Brian Cushing undecided on low-block controversy - NFL.com
"I don't know," Cushing said, according to the Houston Chronicle. "I'm obviously going to have no say in whether that happens or not. It's a huge part of the game the last couple years, especially with our offensive scheme. "I'm not sure. I'm not sure what to feel about that. Obviously feels a little strongly about it since something did happen to me. Obviously, players it's never happened to before could care less."
Sheldon Richardson leaves Missouri to apply for NFL draft - NFL.com
"This has been my dream ever since I was a little kid," Richardson said in a statement released through the Mizzou website. "It's still not easy leaving Mizzou like this, but I know I'm ready. I really appreciate all of the support I got here at Mizzou, and I know that they will help me and my family with this next step. I'll always be a Tiger."
Missouri DT Sheldon Richardson declares for 2013 NFL Draft - SBNation.com
Missouri Tigers defensive tackle Sheldon Richardson will leave school early and enter the 2013 NFL Draft.
Percy Harvin, Ben Roethlisberger headline Week 13′s injury reports | Shutdown Corner - Yahoo! Sports
From the blog Shutdown Corner: The Minnesota Vikings listed wide receiver Percy Harvin as "doubtful" for Sunday's game against the Green Bay Packers. Harvin sprained his left ankle in a Nov. 4 loss to the Seattle Seahawks, causing the versatile weapon on offense and special … Continue reading →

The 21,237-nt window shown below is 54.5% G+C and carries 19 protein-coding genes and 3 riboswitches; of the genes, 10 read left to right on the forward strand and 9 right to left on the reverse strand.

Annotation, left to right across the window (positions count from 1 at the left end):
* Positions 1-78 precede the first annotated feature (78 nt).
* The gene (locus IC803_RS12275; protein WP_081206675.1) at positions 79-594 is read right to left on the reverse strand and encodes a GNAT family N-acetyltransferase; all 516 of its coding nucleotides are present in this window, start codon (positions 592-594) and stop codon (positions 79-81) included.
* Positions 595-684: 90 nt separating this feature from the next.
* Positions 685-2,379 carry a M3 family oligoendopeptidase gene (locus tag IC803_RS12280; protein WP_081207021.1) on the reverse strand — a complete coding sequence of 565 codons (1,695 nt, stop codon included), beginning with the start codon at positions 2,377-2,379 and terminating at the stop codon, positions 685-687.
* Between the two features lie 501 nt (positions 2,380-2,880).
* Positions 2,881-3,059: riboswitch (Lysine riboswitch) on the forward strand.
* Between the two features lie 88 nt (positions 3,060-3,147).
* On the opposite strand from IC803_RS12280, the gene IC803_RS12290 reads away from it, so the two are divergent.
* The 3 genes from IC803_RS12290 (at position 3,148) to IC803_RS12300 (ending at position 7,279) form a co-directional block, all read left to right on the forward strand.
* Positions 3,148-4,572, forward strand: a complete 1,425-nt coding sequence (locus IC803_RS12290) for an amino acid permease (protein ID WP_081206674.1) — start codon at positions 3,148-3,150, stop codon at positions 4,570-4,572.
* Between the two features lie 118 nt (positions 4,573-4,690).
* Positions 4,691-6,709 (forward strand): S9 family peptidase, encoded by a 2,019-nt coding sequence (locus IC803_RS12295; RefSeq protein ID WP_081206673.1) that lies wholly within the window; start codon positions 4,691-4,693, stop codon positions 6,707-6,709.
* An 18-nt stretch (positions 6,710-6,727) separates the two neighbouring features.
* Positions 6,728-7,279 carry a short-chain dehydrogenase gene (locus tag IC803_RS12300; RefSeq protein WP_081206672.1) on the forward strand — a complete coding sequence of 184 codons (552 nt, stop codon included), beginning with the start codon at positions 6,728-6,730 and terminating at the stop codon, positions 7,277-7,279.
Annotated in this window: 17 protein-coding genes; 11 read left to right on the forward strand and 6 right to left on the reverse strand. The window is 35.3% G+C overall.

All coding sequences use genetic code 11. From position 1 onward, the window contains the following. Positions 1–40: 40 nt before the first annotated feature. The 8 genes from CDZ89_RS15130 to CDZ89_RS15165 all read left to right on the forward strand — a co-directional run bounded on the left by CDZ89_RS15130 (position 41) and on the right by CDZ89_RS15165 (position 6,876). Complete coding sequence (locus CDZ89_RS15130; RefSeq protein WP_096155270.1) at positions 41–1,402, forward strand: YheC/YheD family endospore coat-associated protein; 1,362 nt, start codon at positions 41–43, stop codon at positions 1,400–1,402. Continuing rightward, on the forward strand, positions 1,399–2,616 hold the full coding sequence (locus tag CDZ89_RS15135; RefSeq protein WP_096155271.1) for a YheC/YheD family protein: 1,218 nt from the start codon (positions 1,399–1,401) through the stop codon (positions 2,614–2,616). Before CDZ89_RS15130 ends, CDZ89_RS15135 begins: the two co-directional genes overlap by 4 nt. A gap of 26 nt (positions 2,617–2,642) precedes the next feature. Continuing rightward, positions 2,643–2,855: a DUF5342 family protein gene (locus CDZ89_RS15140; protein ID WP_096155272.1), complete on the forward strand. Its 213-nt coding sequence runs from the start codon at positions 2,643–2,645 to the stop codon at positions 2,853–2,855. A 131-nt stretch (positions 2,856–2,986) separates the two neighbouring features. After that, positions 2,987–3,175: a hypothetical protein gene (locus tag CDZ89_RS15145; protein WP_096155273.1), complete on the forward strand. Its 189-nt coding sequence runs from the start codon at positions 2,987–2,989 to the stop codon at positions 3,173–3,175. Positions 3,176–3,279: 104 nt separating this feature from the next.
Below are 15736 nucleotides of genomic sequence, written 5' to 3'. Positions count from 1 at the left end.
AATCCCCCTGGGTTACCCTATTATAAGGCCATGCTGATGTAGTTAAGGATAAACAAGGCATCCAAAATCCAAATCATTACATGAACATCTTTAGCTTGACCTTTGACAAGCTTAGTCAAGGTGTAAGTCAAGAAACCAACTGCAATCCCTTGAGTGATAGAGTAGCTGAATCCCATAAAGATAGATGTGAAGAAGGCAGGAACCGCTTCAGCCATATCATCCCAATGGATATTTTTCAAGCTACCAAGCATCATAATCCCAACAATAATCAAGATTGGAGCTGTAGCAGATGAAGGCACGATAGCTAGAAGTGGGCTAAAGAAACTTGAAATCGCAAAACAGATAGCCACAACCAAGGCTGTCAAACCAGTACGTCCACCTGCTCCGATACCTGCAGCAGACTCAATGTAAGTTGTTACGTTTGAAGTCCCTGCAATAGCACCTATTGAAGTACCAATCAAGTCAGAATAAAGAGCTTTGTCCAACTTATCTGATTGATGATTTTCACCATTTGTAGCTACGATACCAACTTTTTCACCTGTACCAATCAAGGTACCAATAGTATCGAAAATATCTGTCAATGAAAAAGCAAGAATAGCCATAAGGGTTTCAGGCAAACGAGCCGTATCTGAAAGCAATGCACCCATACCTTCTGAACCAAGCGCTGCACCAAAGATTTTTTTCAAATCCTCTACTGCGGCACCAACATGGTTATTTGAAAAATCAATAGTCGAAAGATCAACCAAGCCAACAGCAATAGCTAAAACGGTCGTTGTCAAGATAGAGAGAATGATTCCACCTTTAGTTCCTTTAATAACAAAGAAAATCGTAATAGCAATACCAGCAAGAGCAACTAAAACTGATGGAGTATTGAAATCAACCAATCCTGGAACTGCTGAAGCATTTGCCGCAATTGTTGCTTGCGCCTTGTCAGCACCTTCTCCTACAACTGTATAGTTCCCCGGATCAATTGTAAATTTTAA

Over-Rated Prospect - Devin Street | National Football Post
NFP analyzes Pittsburgh WR Devin Street.
NFP Friday Buzz: Babin, McClain and more | National Football Post
*Some of the players and coaches who have to play the 49ers in coming weeks were sorry to see Alex Smith demoted. One top pro personnel man described it like this: "Alex has a ceiling, a limitation, but he's serviceable. He won’t lose games but can’t win by himself like the special ones do. He limits how far they can go." Because Colin Kaepernick is somewhat of an unknown, the Niners will have an advantage until defensive coordinators can identify and exploit his yet to be discovered shortcomings.
All-22: Ball in the 'strike zone?' Throw the Pump-Seam | National Football Post
Using tape of Newton, Panthers to break down the route.
A Former Player's Perspective on the Rookie Wall, Pro Season Length | Bleacher Report
So, what the heck is all this rookie wall talk about? And, is it real? In short, you better believe it’s real. Being a rookie in the NFL is almost certainly the most taxing year of a player’s career...